Death and the Doctor
“Death and the Doctor”
Published by William Humphrey, 1777 

Last April I commented on a series of experiments  that used intravital microscopy to visualize cytotoxic T lymphocytes (CTL) attacking a tumor. 1 Immensely cool though the movie is, I noted that I was surprised by their estimate of the rate of cell killing:

Another surprising finding — which is so different from previous work in different systems that I’m hesitant to believe it — is the timing of cell killing. Previous studies (such as the von Andrian paper2 that produced this video) have suggested that CTL kill their targets in something under an hour; maybe 30 minutes or even less. Here. Bousso’s group find that the tumor cells take something like 6 hours to be killed. That’s such a large difference — and has such important implications for effectiveness of CTL killing — that, as I say, I’d like to see it confirmed before I take it to the bank.3

A new paper4 has run another estimate of the time it takes for a CTL to kill its target, and like most of the previous work, they conclude that it takes about a half-hour, give or take, to kill a target. They do come up with a fairly wide range of killing times, that depend on the target and the timing of the immune response — at the peak of the immune response when there are many cells the targets are killed faster (between 2 and 14 minutes), while at later stages, when there aren’t so many CTL, targets have half-lives of 48 min and 2.8 hr.

CTL killing a target
CTL killing a target cell
(From a video by von Andrian)

This is not quite looking at the same thing as the video showed, though. In this paper, they were looking at the bulk effects, and that’s what almost all the previous studies have also looked at. The video was looking at a one-on-one interaction. What if targets are killed faster when several CTL gang up on them? Here, having different numbers of CTL caused the half-life of the targets to increase between about 10 and 20-fold. But this is probably simply because, with fewer CTL present, it took longer for them to find the target: Once a CTL found the target, the rate of killing was if anything faster than effectors at killing (“we find that LCMV-specific memory CD8 T cells kill more target cells per day than effectors”). 5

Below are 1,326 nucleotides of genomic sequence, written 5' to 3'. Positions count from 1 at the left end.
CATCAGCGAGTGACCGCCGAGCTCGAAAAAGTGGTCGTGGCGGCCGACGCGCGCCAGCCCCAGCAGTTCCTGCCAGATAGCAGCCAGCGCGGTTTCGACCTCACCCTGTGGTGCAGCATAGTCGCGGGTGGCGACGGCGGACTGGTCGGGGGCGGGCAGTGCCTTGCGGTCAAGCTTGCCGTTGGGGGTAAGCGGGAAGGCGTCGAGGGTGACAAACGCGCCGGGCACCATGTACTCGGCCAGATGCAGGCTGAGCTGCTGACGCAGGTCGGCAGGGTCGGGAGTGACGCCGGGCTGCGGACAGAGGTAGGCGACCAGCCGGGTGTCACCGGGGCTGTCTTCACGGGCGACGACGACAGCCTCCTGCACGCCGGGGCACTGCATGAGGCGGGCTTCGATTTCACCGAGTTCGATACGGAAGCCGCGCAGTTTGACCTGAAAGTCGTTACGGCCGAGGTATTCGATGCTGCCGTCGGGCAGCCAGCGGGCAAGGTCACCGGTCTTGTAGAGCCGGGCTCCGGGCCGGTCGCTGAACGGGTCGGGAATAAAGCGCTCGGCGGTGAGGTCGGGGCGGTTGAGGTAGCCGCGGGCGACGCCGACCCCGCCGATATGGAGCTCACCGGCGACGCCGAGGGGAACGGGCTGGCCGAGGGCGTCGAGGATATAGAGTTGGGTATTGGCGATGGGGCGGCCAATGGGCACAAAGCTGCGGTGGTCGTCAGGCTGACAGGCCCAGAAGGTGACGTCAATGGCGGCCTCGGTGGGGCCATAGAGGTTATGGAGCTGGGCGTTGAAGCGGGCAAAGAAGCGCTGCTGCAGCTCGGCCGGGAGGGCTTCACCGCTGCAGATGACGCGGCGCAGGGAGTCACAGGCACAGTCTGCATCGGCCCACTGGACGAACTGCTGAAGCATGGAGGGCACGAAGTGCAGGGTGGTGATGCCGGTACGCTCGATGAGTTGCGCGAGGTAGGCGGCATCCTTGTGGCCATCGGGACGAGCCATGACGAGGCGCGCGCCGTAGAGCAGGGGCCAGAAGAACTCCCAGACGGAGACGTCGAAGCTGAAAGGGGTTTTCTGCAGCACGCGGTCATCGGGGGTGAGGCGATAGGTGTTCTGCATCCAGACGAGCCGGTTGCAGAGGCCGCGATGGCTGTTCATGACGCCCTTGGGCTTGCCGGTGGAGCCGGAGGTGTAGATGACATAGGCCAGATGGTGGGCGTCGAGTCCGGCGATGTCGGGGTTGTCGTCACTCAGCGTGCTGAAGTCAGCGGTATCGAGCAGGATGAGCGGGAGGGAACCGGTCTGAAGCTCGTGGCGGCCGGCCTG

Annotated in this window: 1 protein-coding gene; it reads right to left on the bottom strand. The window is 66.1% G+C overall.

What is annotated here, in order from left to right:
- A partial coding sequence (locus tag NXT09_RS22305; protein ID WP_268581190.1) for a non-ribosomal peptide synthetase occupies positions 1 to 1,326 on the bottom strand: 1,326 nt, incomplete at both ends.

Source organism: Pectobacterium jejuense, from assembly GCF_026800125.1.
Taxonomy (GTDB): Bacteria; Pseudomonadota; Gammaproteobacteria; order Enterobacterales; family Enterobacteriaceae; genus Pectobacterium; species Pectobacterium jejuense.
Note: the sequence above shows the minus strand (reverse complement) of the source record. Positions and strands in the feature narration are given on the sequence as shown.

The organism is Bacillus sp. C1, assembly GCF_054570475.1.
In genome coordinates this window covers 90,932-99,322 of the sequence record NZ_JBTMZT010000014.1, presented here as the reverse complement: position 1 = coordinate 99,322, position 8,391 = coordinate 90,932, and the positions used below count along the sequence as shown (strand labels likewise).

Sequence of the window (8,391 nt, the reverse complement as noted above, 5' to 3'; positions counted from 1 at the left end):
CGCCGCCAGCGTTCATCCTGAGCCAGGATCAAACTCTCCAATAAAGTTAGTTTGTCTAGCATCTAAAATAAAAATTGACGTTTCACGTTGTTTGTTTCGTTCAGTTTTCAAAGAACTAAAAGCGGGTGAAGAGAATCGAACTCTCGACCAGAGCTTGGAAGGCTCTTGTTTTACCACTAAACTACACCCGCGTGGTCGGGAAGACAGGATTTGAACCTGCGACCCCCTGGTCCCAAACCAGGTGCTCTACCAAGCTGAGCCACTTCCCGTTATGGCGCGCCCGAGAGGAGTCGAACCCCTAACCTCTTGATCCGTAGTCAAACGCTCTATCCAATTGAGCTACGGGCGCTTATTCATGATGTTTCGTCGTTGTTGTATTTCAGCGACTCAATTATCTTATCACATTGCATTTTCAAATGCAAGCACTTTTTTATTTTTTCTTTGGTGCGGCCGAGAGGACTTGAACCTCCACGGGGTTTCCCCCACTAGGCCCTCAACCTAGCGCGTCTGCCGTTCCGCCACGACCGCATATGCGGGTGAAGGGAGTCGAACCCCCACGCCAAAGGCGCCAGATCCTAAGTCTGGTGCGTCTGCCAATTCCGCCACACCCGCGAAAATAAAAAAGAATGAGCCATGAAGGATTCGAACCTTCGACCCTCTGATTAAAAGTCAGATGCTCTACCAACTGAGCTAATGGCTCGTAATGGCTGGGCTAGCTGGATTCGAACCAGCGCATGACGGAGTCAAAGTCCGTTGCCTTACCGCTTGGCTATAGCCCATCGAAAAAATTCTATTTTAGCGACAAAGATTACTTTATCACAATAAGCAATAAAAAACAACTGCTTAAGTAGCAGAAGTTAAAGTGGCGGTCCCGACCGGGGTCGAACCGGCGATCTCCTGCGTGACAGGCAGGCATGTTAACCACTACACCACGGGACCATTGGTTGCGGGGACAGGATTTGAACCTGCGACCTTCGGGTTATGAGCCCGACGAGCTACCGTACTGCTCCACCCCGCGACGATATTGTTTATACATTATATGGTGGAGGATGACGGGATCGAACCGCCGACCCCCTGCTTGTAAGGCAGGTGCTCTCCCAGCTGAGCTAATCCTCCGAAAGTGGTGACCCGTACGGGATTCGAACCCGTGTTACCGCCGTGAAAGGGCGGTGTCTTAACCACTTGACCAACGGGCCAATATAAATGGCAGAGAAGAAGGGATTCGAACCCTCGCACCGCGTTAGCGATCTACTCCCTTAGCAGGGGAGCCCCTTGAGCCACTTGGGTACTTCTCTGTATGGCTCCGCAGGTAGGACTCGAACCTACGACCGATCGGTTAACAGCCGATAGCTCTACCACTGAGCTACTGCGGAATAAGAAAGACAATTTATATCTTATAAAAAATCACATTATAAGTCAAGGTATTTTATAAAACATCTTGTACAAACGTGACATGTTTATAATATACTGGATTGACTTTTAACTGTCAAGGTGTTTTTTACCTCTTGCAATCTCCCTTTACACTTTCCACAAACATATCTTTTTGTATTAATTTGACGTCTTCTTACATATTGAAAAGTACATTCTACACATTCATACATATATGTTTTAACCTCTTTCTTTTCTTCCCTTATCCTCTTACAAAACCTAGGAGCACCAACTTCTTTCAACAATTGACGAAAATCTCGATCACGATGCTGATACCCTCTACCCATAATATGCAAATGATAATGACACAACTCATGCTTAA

This is actually a disagreement with a previous paper 6 that also looked at killing rates, and offered evidence that different types of CTL can have different killing rates:

We reanalyse data previously used to estimate killing rates of CTL specific for two epitopes of lymphocytic choriomeningitis virus (LCMV) in mice and show that, contrary to previous estimates the “killing rate” of effector CTL is approximately twice that of memory CTL. 6

However, whichever of those studies is correct , both suggest that different types of CTL can have different killing efficiencies. This goes back to a point I’ve made several times, as have others (see e.g. Michael Palm’s TAG post here and references therein, including the comments by me and by Otto Yang) — CTL aren’t a uniform batch, and different kinds of CTL may have different types as well as rates of activities.

Returning to the intravital microscopy killing rate of 6 hours:7 I wonder if that reflects the nature of the CTL there, perhaps influenced by the tumor environment. Tumors are notoriously resistant to killing (probably because those tumors that are not resistant to killing were, um, killed, before they ever become clinically detectable) and it seems quite likely that an immunosuppressive tumor environment may change CTL types, or activities. I wonder if that would offer some way of intervention. Speeding up the rate of CTL killing from 6 hours to 30 minutes seems like it would be a huge influence of clearance of tumors. On the other hand, of course, it may be that the targets themselves are much more resistant to killing (again because tumor cells have been through selection to be resistant to the immune system) and cranking up CTL won’t make much difference.

  1. Breart, B., Lemaître, F., Celli, S., Bousso, P. (2008). Two-photon imaging of intratumoral CD8+ T cell cytotoxic activity during adoptive T cell therapy in mice. Journal of Clinical Investigation, 118(4), 1390-1397. DOI: 10.1172/JCI34388 []
  2. Mempel, T. R., Pittet, M. J., Khazaie, K., Weninger, W., Weissleder, R., von Boehmer, H., and von Andrian, U. H. (2006). Regulatory T cells reversibly suppress cytotoxic T cell function independent of effector differentiation. Immunity 25, 129-141.[]
  3. From this post[]
  4. V. V. Ganusov, R. J. De Boer (2008). Estimating In Vivo Death Rates of Targets due to CD8 T-Cell-Mediated Killing Journal of Virology, 82 (23), 11749-11757 DOI: 10.1128/JVI.01128-08[]
  5. There are also other videos of one-to-one killing, at least in vitro, that are more consistent with the 30-minute ballpark; see the image to the right for one example.[]
  6. Yates A, Graw F, Barber DL, Ahmed R, Regoes RR, et al. (2007) Revisiting Estimates of CTL Killing Rates In Vivo. PLoS ONE 2(12): e1301. doi:10.1371/journal.pone.0001301[][]
  7. Which I have become more relaxed about since my earlier skeptical comment[]